With all the workplace issues that HR has to juggle, the hiring and managementof contingent workers might be low on the list. Why worry about temps, who arehere today, gone tomorrow, and as expendable as paper clips? They’re hardly asimportant as the hiring, training, and compensation of a cadre of regularemployees.
That’s one school of thought. But some HR professionals realize that tempsaren’t quite so trivial. In their view, it’s critical to have a clearconcept of how temps are hired, managed, and released. A company that usescontingent workers but doesn’t track them can find itself on shaky legal,financial, and security ground:
Microsoft Corporation agreed to a $97 million settlement in 2000 to end along court battle with its "permatemps" -- contingent workers who were hiredfor years at a time by the software company, allegedly in an attempt to avoidpaying them for health benefits, pensions, and employee stock-purchase plans.
A Minneapolis company that makes medical devices estimated that itsoutlay for contingent workers was No. 9 on a list of its 10 largestexpenditures. Once the company began to track its actual spending with itiliti,a company that provides Web-based workforce procurement and management software,it found that the cost of contingent workers actually ranked No. 2.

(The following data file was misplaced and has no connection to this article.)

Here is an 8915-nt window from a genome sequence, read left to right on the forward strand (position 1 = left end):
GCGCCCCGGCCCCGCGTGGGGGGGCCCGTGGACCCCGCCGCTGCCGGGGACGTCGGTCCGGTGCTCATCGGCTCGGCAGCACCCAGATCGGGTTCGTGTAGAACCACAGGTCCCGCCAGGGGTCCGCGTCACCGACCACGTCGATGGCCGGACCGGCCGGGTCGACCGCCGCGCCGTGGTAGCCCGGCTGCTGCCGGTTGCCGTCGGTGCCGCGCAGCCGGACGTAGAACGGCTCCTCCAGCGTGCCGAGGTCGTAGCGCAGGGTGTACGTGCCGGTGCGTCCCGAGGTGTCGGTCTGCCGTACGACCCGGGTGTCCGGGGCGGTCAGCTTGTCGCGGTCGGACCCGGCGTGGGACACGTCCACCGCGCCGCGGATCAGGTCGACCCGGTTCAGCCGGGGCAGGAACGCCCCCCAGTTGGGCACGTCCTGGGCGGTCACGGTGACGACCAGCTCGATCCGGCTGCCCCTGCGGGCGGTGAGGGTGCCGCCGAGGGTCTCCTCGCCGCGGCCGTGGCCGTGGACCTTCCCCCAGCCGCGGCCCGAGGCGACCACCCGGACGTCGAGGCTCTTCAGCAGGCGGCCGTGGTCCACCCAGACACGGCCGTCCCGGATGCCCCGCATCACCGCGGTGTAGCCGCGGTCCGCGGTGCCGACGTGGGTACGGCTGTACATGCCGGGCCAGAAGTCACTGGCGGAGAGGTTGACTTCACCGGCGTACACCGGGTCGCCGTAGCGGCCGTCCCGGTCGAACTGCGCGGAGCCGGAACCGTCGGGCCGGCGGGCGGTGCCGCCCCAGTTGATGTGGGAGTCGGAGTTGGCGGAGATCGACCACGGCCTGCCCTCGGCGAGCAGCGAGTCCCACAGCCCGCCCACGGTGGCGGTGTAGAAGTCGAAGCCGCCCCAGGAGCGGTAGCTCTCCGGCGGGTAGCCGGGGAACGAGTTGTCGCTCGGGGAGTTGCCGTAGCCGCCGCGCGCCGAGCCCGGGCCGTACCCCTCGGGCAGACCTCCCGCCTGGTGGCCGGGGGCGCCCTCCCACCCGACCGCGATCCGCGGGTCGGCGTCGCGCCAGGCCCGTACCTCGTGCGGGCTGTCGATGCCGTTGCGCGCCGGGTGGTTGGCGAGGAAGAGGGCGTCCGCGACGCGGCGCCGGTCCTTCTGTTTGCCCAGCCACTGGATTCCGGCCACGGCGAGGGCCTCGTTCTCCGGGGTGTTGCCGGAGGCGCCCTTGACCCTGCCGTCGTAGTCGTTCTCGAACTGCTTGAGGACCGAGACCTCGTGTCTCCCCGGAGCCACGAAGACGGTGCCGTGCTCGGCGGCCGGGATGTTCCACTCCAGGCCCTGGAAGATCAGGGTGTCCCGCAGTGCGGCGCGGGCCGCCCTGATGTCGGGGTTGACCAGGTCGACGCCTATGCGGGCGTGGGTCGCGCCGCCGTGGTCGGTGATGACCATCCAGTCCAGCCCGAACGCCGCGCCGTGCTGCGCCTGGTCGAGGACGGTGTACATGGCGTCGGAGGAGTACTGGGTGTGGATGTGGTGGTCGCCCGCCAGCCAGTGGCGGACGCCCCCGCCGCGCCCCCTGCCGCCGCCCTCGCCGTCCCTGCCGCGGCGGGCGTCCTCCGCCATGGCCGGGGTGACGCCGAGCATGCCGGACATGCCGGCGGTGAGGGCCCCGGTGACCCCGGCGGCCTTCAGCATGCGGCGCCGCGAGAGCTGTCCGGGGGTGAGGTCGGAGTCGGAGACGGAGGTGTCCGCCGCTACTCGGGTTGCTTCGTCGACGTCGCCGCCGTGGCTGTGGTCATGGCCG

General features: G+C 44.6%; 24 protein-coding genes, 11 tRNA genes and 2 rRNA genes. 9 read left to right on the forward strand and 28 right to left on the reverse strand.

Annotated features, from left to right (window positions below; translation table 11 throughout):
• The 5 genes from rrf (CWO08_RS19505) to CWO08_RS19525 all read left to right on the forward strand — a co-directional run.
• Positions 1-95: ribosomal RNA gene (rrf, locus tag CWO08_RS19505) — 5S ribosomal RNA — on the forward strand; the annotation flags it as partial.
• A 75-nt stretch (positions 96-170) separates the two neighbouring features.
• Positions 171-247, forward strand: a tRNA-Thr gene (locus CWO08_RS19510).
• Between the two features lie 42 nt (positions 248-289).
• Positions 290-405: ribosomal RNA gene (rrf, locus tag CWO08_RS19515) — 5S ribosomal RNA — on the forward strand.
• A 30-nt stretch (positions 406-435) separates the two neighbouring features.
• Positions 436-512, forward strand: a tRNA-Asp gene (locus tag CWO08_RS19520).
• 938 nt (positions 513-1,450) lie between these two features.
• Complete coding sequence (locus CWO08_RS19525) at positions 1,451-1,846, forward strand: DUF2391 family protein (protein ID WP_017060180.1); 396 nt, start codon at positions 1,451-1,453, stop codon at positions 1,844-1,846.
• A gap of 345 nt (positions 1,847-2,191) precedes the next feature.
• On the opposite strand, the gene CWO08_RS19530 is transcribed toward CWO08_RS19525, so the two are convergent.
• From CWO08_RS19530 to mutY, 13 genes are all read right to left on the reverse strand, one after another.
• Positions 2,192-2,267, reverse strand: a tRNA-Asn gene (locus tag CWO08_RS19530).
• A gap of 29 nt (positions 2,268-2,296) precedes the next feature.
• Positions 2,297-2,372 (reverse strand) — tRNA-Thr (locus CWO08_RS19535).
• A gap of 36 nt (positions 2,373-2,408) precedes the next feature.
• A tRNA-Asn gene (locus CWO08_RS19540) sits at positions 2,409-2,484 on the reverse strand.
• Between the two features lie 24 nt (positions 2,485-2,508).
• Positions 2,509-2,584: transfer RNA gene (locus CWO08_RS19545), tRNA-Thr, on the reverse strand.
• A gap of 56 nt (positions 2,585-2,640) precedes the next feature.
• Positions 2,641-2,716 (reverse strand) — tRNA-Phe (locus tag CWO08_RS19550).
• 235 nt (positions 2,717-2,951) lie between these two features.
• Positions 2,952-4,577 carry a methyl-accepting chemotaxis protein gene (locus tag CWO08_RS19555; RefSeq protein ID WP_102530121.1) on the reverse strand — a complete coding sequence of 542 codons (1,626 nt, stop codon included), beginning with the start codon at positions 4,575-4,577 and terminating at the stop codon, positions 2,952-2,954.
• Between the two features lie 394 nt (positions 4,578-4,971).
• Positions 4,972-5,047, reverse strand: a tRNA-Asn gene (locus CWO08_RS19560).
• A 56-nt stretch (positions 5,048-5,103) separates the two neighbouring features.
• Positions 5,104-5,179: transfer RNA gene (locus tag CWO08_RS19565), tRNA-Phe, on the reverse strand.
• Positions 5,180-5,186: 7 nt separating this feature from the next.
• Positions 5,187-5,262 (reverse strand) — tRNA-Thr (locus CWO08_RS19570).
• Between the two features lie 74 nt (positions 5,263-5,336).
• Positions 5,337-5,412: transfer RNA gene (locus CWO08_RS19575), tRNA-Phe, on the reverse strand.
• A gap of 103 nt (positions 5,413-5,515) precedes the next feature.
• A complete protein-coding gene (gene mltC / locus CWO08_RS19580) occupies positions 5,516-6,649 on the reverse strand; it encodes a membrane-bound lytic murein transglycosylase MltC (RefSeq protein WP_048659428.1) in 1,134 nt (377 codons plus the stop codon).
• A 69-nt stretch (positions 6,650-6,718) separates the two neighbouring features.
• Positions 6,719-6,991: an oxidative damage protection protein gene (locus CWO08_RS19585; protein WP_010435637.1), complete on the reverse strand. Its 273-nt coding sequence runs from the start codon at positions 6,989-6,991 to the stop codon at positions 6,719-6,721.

Another company’s records showed that 1,200 security badges had beenissued to IT contractors, but the company had only 400 temps in its workforce.That meant that 800 active security badges were in the hands of people who could"come in and do what they wanted," although they no longer worked at thesite, says Chad Wells, vice president of marketing and business development foritiliti, which is based in Edina, Minnesota.
HR’s role in contingent staffing
How does HR fit into all this? That depends on the organization involved. Inmany large companies, procurement hires contingent workers. IT groups also domuch of their own contingent hiring, given the specialized nature of the work.
But there are organizations in which procurement isn’t responsible, andneither is HR, says Bill Rothenbach, vice president and service director inSyndicated Research Group’s human capital strategies service. "Sometimesthere’s a distrust of HR that makes line managers unwilling to bring it intothe process," he says.
"It’s extremely difficult for anyone except finance to know what’s being spent on contractual workers."
And in some companies, HR has no interest in being involved, even though theinterviewing and "hiring" process of temps is more akin to HR thanprocurement.